We are all aware that propane is a safe and convenient fuel for heating homes, drying clothes, and cooking steaks on the grill, but did you know that propane can also be used to safely add power, torque, and range to your Cummins-powered Dodge truck? That's right, diesel engines actually respond very well to propane injection as a power adder and the Cummins is no exception. The Cummins engine is powerful in stock form, but who can leave anything stock?
With so much aftermarket power-adding equipment available, we just couldn't leave well enough alone. It started with wanting to add just enough power to our '01 dualie so the transmission wouldn't downshift when towing our car trailer up inclines, but like most gearheads once we started exploring how much power these engines can make, we couldn't stop. After adding an Edge computer, wastegate controller, and free-flowing exhaust, and burning up our torque converter, requiring it to be replaced with a beefier unit, we still wanted more. Our research led us to MSD ignition's web site where we learned about their Digital Propane Injection.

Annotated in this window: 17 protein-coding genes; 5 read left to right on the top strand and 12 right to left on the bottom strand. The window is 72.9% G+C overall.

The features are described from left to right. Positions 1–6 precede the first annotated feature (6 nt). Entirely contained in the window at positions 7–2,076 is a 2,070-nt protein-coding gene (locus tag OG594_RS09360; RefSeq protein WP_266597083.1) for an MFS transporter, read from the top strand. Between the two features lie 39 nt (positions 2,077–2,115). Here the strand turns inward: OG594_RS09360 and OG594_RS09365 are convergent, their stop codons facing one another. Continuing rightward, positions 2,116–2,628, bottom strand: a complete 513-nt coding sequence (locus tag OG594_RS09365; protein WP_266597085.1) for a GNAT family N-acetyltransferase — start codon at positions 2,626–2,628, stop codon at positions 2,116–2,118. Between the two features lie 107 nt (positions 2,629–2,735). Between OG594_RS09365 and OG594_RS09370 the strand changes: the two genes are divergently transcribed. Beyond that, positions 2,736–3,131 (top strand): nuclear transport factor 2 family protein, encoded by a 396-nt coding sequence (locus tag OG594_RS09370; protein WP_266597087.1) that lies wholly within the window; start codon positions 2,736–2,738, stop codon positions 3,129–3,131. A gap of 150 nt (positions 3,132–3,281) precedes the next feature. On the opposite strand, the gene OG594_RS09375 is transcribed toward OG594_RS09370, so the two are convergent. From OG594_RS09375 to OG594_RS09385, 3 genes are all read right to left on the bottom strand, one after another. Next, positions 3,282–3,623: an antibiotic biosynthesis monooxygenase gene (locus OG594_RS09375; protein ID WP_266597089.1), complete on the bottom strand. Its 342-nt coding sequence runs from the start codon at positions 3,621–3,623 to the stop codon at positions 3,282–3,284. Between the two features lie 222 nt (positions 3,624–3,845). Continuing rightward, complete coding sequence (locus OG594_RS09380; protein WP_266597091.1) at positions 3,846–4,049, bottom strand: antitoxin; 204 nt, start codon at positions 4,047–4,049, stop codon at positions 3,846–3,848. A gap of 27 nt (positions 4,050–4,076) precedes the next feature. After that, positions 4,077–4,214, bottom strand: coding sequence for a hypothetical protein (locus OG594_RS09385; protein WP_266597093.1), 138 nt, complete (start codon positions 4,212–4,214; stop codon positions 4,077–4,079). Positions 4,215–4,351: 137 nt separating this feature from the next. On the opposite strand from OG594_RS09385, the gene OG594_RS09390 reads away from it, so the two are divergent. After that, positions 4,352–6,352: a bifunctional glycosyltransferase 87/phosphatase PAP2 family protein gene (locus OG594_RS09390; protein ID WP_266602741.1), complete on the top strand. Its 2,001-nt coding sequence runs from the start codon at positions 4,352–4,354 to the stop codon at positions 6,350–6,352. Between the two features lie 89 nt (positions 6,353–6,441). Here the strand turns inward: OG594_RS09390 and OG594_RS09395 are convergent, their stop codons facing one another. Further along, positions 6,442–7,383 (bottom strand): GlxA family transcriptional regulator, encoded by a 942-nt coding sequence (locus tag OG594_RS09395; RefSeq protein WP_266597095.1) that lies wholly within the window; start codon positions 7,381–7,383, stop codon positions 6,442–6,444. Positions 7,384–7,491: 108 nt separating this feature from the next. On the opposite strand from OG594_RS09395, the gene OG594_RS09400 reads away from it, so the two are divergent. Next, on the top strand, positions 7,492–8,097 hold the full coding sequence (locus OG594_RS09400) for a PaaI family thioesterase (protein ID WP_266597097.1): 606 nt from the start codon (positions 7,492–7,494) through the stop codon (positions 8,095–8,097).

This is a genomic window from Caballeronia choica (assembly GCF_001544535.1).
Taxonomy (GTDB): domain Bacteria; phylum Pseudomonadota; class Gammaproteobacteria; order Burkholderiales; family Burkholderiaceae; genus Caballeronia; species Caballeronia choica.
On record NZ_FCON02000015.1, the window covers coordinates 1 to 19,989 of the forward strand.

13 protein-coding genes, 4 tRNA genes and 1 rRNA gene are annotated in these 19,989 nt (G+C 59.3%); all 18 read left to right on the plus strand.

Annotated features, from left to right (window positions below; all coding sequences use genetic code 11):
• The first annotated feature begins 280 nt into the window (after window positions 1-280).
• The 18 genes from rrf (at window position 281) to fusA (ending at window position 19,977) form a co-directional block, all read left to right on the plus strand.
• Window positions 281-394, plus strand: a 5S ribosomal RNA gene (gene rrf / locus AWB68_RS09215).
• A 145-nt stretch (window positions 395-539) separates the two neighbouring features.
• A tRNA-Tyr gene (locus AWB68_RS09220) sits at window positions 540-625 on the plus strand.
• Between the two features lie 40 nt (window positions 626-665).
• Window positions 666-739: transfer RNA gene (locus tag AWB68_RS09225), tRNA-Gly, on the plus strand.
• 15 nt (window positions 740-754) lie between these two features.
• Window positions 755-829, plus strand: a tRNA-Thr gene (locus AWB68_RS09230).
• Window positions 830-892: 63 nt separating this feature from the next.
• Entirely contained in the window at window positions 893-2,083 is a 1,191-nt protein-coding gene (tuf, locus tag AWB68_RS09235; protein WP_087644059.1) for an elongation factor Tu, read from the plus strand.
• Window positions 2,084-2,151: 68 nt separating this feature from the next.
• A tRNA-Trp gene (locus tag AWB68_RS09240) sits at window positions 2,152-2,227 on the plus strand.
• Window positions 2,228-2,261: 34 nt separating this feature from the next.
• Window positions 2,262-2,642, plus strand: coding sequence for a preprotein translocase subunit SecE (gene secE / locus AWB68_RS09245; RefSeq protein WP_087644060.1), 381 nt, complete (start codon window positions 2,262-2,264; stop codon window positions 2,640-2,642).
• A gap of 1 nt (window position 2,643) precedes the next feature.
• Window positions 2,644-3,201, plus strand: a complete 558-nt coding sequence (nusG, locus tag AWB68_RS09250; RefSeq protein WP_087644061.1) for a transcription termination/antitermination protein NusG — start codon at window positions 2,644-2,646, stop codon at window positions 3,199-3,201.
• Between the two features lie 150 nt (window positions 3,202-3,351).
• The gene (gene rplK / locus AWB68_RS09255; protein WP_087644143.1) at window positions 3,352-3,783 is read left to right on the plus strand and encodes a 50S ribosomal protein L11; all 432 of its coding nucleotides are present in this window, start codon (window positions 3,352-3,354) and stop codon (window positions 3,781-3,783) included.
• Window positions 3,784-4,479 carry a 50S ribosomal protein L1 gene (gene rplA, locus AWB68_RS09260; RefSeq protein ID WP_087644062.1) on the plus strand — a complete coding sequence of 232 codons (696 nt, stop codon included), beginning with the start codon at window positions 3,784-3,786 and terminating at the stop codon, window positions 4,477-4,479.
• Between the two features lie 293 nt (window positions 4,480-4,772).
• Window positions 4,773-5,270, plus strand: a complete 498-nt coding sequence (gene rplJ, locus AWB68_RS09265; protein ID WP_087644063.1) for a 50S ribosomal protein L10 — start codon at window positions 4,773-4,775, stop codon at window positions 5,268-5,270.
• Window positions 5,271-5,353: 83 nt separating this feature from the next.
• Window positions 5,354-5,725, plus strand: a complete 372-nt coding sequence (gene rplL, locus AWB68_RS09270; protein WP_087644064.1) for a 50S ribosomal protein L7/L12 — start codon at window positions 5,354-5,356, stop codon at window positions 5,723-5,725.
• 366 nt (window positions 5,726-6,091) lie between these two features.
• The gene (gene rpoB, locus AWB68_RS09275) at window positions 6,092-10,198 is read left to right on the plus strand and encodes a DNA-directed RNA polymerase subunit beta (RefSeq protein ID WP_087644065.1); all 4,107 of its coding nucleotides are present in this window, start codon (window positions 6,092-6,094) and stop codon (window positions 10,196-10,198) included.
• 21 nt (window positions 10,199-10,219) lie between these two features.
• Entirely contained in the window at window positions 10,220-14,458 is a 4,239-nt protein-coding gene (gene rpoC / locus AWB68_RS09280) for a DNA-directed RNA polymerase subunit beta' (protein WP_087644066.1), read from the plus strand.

Propane has been used as an automotive fuel for quite some time in gasoline engines and though slightly less efficient than gasoline is an extremely clean burning fuel. A diesel engine operates somewhat differently than a gasoline engine taking in the maximum amount of air possible during each intake stroke. Engine speed is then determined by varying the amount of diesel fuel injected into the cylinders. The result is that there is nearly always extra oxygen in the cylinders that has not been used up in the combustion process. When propane is injected into the cylinders through the intake system it bonds with the additional oxygen and combusts with the rest of the fuel resulting in substantial gains in power and torque. The same power can be attained by adding more diesel fuel, which is the premise used by computer programmers or "chips," but the extra amount of diesel necessary to make the same power as propane is usually not feasible without making costly fuel system modifications. Diesel fuel also burns at a slightly higher temperature than propane, so exhaust temperature can limit the amount of power that can be attained through increasing the amount of diesel fuel injected into the engine. An additional benefit of using propane to increase power is that propane is a clean burning fuel, not adding the soot or emissions that diesel fuel does. Considering our power adding options, we decided to try MSD's new system and find out for ourselves how it worked.